Jun. 10, 2013 - By GERARD O’DWYER – Defense News
Talks With Russia Could Revive Defense Trade, Cooperation
HELSINKI — Finland has opened a potentially significant dialogue with Russia with the goal of identifying avenues for industrial cooperation.
Apart from the potential for weapons purchases and sales, future cooperation could increase Finland’s involvement in providing subcontracting capacity to Russia’s military modernization programs.
The offer of closer industrial cooperation was made on May 29 during meetings here between Russian Defense Minister Sergei Shoigu and Finnish officials headed by Defense Minister Carl Haglund.
Russia regards Finland as potentially a strong market for combat aircraft, missile systems and infantry systems, Shoigu said at a joint news conference with Haglund.
The Russian defense minister conceded that Russia’s ambitious military modernization programs, slated to run until 2020, are testing the ability of the country’s defense-industrial sector to deliver weapons and material under set deadlines.
“There are problems which we need to address and find solutions for. Part of the problem relates to our export successes and the need to fulfill export orders,” Shoigu said. “This has reduced our production capacity to deliver to domestic programs.”
The Finnish government is examining a broad range of measures to attract foreign investment to support a flagging export sector, weakened by a fall in global demand for Finnish products. It has reacted positively to the prospect of rekindling military trade with Russia.
“We will examine the potential for cooperation. We should have a much better idea of what direction this process will go in a year or so,” Haglund said. “The Finnish military needs to modernize and acquire new equipment, including for the Air Force, over the next 10 years.”
Broken Soviet Ties
Finland’s defense procurement and military-industrial trade with Russia failed to recover from the collapse of the Soviet Union in 1991, said Finnish Defense Ministry spokesman Jyrki Iivonen.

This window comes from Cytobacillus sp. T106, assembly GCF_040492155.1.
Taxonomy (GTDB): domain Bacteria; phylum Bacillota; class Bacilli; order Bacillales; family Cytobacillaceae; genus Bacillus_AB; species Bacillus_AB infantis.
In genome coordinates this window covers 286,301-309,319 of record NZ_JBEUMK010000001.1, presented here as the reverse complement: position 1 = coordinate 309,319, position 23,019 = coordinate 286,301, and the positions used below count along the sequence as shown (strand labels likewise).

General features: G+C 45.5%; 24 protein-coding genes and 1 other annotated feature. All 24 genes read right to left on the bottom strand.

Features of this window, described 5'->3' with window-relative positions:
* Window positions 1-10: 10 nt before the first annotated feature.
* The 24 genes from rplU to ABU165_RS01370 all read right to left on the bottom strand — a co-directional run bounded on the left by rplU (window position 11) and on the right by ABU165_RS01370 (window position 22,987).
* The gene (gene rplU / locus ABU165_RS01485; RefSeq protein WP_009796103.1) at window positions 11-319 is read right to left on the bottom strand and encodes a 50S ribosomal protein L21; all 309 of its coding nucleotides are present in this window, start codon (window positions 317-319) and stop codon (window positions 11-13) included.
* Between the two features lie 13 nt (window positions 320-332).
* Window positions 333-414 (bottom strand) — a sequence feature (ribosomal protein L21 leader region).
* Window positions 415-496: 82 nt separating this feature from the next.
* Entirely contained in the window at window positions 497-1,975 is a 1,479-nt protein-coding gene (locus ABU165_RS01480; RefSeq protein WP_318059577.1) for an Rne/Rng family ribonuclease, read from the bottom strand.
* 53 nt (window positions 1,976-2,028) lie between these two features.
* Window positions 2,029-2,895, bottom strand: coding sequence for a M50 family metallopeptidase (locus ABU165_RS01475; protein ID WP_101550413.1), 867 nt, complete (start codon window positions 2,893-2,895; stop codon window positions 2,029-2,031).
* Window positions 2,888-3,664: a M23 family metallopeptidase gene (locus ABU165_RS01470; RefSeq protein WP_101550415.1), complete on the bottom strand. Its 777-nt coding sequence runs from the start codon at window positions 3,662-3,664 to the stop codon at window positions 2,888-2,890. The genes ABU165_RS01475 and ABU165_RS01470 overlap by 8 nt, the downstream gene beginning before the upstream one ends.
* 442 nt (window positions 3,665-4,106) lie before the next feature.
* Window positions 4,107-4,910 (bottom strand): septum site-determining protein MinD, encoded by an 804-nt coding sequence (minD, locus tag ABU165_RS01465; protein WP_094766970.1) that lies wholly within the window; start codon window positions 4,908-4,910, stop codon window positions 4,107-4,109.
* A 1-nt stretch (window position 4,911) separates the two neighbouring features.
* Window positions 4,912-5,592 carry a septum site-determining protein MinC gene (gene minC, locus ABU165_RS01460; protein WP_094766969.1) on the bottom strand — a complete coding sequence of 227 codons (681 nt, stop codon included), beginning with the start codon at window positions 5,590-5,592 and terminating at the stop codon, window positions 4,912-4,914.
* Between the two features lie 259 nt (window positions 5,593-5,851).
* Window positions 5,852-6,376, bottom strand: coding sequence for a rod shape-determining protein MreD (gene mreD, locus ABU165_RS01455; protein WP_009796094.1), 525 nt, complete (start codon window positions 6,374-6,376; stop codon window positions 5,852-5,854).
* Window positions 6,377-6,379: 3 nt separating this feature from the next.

Under that old relationship, Finland acquired many of its core weapon systems from Russia, including MiG-21 fighter jets, Mi-8 helicopters and BUK air-to-air missiles. After 1991, Finland switched to Western suppliers for its big-ticket procurements, such as the decision in 1992 to acquire 64 McDonnell Douglas F/A-18C and D Hornet fighters. McDonnell Douglas, based in St. Louis, merged with Boeing a few years later.
A formal process will be established by both countries to determine which military materials could be bought or sold, and what other areas of industrial cooperation might exist, Iivonen said.
“This will happen in the next year or so,” he added.
As a non-NATO country bordering Russia, Finland’s defense industry is constantly looking for opportunities to expand business there, said Tuija Karanko, secretary general of the Association of Finnish Defense and Aerospace Industries, which represents the country’s 100 biggest defense companies.
“For certain, there is potential for cooperation. What the possibilities are, we have not closely examined yet, but we plan to do so,” he said.
Russia’s defense program may be the biggest since the collapse of the Soviet Union, but the scale of the capital spending plans is proving too much for the country’s often inefficient and heavily politicized defense industry to handle, said Dmitry Gorenburg, a senior Russian analyst at the Alexandria, Va.-based CNA think tank.
“It is far from clear whether or not the Russian defense [industry] as a whole is capable of meeting the production targets set in the current National Re-Armament Program that needs to be achieved by 2020. There is enough capacity, but it is not always correctly utilized,” Gorenburg said at a May 28 seminar on the modernization of Russia’s defense industry, hosted here by the Finnish Institute for International Affairs.
According to Gorenburg, several key reasons exist to hamper the delivery of core military systems by deadline.
“One is that state funding does not always reach the private-sector companies that are best suited to produce weapons materials,” he said. “The state promotes its own companies. This hurts innovation, raises costs and lowers quality.